Tzili Mor, a Visiting Jurist and Adjunct Faculty in the Health & Human Rights Law Project in the UCLA School of Law, examines the intersecting effects of human rights, gender, and the impact of rule of law reform on lived realities in the Transnational Feminist Reform and National Legal Order project. She draws on her international practice experience to bring applied feminist legal solutions to shape discourse and reform agendas on gender and women’s human rights. A forthcoming publication tackles Feminist Legal Reform and the Health Impact of Legal Systems Premised on Notions of Women as Communal Gauges of Honor. In that piece she draws on Jordan as a case study to critique the short-sighted and perhaps harmful “technical” feminist law reform efforts of calling for repeal of isolated provisions related to sensational “honor killings.” Her research explores new framing of a feminist rule of law agenda that moves from a technical strategy of isolated amendments to a reform agenda rooted in holistic legal analysis and data on the toll of health and human rights violations and that aims to dismantle patterns of abuse entrenched in law and adverse gender-based stereotypes.
She highlights positive emerging legal tools in addressing gendered violence in her chapter for The State of the World’s Girls 2014 publication by Plan International. Students in Mor’s seminar on International and Comparative Women’s Human Rights contribute legal research and analysis to organizations promoting women’s economic and social rights, including access to reproductive health services and alleviating the gendered impact of austerity measures, and U.S. obligations to tackle rape in detention.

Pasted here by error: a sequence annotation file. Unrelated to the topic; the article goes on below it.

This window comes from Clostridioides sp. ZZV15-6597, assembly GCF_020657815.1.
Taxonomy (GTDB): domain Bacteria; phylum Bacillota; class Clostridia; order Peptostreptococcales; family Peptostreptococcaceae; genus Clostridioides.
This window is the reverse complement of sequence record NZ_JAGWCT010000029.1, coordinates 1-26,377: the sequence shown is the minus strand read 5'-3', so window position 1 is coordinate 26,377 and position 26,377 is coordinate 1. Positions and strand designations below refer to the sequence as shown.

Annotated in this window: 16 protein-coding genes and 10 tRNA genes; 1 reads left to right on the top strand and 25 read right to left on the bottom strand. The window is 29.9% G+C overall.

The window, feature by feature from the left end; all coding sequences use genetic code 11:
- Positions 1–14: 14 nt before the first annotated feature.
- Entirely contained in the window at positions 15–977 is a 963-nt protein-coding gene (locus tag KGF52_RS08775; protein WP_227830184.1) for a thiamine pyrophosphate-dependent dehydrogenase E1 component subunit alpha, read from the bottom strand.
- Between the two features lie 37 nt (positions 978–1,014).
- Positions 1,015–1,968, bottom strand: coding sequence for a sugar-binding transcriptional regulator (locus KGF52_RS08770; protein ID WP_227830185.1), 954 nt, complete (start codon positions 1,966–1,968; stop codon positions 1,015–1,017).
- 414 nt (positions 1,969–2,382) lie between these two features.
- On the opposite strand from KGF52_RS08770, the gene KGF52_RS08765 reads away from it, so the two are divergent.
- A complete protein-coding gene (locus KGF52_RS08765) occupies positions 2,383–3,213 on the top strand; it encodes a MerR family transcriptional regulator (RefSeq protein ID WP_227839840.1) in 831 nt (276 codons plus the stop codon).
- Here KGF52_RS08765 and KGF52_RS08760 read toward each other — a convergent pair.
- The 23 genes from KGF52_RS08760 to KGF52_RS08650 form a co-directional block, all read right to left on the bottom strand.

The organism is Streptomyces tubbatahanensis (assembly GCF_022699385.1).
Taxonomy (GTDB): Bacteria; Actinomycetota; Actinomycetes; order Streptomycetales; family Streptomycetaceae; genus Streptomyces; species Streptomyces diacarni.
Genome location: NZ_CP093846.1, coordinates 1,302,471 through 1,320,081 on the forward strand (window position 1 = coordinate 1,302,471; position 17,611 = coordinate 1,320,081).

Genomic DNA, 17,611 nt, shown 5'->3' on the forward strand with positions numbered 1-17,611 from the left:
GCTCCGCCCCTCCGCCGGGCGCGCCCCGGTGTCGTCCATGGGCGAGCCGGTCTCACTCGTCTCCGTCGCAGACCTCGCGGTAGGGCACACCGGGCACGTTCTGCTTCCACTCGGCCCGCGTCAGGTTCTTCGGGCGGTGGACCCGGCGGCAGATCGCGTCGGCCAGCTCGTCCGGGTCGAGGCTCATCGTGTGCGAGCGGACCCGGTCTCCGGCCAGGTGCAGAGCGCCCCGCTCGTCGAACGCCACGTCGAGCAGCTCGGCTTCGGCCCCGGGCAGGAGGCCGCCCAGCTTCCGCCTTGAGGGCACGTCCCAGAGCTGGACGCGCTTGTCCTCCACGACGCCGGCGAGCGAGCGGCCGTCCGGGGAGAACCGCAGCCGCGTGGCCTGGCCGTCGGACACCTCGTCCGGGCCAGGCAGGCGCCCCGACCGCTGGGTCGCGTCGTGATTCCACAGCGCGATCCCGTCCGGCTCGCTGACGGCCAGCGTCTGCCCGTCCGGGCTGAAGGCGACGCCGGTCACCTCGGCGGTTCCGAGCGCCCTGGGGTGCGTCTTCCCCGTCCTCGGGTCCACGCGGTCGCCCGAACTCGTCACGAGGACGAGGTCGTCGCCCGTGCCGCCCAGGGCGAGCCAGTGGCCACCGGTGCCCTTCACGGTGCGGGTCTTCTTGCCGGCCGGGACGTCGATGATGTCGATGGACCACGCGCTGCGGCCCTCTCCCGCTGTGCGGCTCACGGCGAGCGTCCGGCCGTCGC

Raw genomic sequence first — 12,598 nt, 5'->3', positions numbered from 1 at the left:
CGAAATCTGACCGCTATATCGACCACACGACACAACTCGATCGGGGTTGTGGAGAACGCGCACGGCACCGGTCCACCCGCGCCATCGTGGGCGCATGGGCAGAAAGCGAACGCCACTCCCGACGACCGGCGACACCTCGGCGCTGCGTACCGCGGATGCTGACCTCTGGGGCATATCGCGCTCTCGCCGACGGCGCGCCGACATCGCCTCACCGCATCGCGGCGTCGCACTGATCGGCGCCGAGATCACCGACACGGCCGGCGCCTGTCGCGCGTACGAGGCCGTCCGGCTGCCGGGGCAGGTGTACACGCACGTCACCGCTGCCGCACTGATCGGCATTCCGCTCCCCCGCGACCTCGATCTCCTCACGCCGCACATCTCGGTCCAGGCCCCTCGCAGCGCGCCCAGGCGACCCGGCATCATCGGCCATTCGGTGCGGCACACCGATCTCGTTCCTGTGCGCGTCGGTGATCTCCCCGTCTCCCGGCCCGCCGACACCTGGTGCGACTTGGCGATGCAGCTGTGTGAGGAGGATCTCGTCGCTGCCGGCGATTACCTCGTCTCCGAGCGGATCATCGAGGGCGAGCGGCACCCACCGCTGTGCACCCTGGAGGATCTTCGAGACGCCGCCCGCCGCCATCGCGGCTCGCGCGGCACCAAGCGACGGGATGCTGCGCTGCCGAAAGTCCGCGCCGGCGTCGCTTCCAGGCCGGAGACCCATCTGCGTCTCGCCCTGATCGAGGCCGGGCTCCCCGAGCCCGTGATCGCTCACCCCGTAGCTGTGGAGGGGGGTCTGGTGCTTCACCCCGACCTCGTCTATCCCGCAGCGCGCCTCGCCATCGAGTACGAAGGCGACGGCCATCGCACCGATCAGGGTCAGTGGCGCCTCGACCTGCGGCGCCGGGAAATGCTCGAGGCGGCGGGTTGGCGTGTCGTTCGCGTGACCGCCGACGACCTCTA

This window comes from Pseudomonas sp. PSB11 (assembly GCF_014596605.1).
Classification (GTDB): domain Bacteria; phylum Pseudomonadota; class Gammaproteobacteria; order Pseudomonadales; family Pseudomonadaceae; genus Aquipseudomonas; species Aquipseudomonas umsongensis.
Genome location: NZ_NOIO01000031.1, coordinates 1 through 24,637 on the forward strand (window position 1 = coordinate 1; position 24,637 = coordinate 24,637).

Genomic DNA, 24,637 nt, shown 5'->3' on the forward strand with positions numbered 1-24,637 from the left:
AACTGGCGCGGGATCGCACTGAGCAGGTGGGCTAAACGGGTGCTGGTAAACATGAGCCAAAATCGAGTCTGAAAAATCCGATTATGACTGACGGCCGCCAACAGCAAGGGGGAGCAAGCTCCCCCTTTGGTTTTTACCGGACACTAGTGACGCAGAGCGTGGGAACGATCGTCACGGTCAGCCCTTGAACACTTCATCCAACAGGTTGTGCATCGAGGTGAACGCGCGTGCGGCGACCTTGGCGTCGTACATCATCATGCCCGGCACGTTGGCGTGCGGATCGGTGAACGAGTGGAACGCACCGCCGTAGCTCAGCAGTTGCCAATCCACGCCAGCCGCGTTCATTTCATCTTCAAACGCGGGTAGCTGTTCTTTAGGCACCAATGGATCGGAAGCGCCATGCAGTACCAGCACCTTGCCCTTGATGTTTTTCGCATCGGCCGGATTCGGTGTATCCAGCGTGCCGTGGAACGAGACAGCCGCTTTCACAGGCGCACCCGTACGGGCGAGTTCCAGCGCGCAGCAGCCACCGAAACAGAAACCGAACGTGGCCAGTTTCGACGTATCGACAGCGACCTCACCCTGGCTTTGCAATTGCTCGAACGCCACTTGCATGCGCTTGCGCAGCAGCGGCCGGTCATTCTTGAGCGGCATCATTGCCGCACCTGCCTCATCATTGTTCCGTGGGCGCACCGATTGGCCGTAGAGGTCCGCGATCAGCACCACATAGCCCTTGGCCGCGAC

An international human rights expert in advocacy, law reform, and litigation focused on gender justice and women’s human rights, Mor was previously acting director and clinical fellow at Georgetown Law’s International Women’s Human Rights Clinic, a global coordinator on human rights defenders with Amnesty International, and a human rights and gender specialist with the American Bar Association Rule of Law Initiative, based in the Middle East and Central Asia. She served as a Gender Justice Adviser in Afghanistan working with the country’s first special prosecution Unit on Violence Against Women. She holds a BA from UCLA, a Master of Science degree focused on International Development from Georgetown University, and JD and LLM degrees in advocacy and international human rights law from Georgetown Law.